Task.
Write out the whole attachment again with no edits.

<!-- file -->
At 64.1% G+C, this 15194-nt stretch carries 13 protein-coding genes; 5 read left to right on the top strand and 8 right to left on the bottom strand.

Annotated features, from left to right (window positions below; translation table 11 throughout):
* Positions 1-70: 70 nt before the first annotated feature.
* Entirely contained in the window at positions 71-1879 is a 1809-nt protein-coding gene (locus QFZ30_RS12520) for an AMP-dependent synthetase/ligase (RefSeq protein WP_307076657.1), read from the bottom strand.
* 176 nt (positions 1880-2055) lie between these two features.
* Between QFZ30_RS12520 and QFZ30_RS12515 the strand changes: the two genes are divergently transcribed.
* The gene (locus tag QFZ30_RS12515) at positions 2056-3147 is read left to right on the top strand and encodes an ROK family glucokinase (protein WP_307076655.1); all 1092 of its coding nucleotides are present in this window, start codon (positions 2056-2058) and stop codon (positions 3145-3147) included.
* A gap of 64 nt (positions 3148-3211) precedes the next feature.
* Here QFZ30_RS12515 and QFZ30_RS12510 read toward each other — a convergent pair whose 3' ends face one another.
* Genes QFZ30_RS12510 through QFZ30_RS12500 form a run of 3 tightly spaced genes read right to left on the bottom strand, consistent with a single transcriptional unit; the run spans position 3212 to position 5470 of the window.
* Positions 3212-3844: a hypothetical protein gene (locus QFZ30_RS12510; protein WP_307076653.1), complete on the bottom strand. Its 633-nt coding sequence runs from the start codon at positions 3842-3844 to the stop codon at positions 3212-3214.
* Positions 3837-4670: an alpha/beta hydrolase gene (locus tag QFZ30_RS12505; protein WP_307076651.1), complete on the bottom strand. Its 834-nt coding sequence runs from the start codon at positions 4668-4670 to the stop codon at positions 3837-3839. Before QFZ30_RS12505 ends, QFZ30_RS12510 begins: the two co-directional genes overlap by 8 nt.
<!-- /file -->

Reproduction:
At 64.1% G+C, this 15194-nt stretch carries 13 protein-coding genes; 5 read left to right on the top strand and 8 right to left on the bottom strand.

Annotated features, from left to right (window positions below; translation table 11 throughout):
* Positions 1-70: 70 nt before the first annotated feature.
* Entirely contained in the window at positions 71-1879 is a 1809-nt protein-coding gene (locus QFZ30_RS12520) for an AMP-dependent synthetase/ligase (RefSeq protein WP_307076657.1), read from the bottom strand.
* 176 nt (positions 1880-2055) lie between these two features.
* Between QFZ30_RS12520 and QFZ30_RS12515 the strand changes: the two genes are divergently transcribed.
* The gene (locus tag QFZ30_RS12515) at positions 2056-3147 is read left to right on the top strand and encodes an ROK family glucokinase (protein WP_307076655.1); all 1092 of its coding nucleotides are present in this window, start codon (positions 2056-2058) and stop codon (positions 3145-3147) included.
* A gap of 64 nt (positions 3148-3211) precedes the next feature.
* Here QFZ30_RS12515 and QFZ30_RS12510 read toward each other — a convergent pair whose 3' ends face one another.
* Genes QFZ30_RS12510 through QFZ30_RS12500 form a run of 3 tightly spaced genes read right to left on the bottom strand, consistent with a single transcriptional unit; the run spans position 3212 to position 5470 of the window.
* Positions 3212-3844: a hypothetical protein gene (locus QFZ30_RS12510; protein WP_307076653.1), complete on the bottom strand. Its 633-nt coding sequence runs from the start codon at positions 3842-3844 to the stop codon at positions 3212-3214.
* Positions 3837-4670: an alpha/beta hydrolase gene (locus tag QFZ30_RS12505; protein WP_307076651.1), complete on the bottom strand. Its 834-nt coding sequence runs from the start codon at positions 4668-4670 to the stop codon at positions 3837-3839. Before QFZ30_RS12505 ends, QFZ30_RS12510 begins: the two co-directional genes overlap by 8 nt.